Normally, this is an easy 20-minute deal.  Turn the power off. Turn the water supply off. Open the pressure release valve. Drain the tank using the spigot near the base of the water heater. Turn the water supply on and let the tank flush for a few minutes. Close everything up and refill the water heater, bleeding the air out of the tank by way of the pressure release valve.

As I mentioned, normally it’s pretty easy. So I said, “Let’s just do it now,” and walked over to his house.

My wife and I are friends with the couple that lived in the house before Peter. They hadn’t drained their water heater in the six years they lived there. Peter moved in with his wife three years ago and this is the first time he’d done it. So the water heater was neglected for nine years.

The procedure started off in the standard way. As we drained the water heater we saw quite a bit of sand and small calcium pebbles rolling out of the end of the hose. Then the flow stopped. It was totally blocked by silt, sand and calcium fragments. After two-and-a-half hours of digging in the drain with a wire, getting squirted several times as the pressure burst through each new dam, and seeing calcium chunks the size of human teeth coming out of his water heater, we finally got it to flow free and clear.

In the throes of our adventure, I had this thought: marriages are a little bit like water heaters. (For real. I’m not making this up. I even talked to Peter about it.)

Peter’s water heater was functioning fine from the standpoint of his family’s having hot water. There really wasn’t any easily discernable indication that necessary maintenance was being neglected and trouble was piling up unseen. But it was.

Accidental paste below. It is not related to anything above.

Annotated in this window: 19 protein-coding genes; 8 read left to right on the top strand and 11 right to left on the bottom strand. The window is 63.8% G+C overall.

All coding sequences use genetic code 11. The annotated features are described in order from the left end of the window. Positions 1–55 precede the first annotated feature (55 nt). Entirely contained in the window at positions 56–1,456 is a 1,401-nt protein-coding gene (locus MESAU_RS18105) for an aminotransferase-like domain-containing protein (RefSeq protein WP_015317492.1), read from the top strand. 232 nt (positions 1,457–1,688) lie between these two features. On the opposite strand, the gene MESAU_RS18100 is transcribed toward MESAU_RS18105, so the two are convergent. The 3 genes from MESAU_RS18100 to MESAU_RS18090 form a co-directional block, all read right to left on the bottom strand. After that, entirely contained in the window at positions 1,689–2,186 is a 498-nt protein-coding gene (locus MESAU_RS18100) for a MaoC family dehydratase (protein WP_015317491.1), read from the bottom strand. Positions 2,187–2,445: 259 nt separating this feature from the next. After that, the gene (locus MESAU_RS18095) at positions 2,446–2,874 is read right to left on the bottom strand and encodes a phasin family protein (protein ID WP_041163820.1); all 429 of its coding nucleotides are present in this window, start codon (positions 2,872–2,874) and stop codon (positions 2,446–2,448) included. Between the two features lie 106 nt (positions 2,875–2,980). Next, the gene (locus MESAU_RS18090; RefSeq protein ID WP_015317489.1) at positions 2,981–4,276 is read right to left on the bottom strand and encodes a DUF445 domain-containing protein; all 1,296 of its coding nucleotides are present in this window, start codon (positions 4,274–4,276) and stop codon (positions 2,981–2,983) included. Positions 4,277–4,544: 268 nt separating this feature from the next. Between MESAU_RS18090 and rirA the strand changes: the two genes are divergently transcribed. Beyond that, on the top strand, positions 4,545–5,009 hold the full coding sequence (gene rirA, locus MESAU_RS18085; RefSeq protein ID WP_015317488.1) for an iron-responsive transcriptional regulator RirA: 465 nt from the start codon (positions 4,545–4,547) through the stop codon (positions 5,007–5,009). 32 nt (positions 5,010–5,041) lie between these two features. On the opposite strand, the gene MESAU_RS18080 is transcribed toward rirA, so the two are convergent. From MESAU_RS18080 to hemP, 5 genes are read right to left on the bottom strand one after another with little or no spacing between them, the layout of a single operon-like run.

Marriages are like that. Two people are attracted to each other and get married. The initial marriage attraction can carry you forward for quite a while. The marriage can endure busy lives and some neglect. But the trouble builds up unseen in the quiet places inside each person.

When I do my six-month flush on my water heater, it is easy. I know what to expect. I know about how long it will take.

Marriages that have been tended experience the same relative ease when things get difficult… when the marriage needs a little “flush” so to speak. Both parties know they’ve hit a little bump to work through and it will be fine in a while and likely even better than it was before the bump was discovered.

In marriages with no maintenance — marriages where the husband and wife just let the crud build up inside rather than talking through it — when the time finally comes for some work, it is a major ordeal.

Let me tell you, there was more than once when I wanted to tell Peter that his water heater was a lost cause. Just close up the valve, use it ‘till it croaks, then buy a new one. Every time Peter and I thought we had the water heater cleared out, the drain clogged again with more silt or an even bigger chunk of calcium. “Will this ever end?” and “Is this really worth it?” crossed my mind more than once.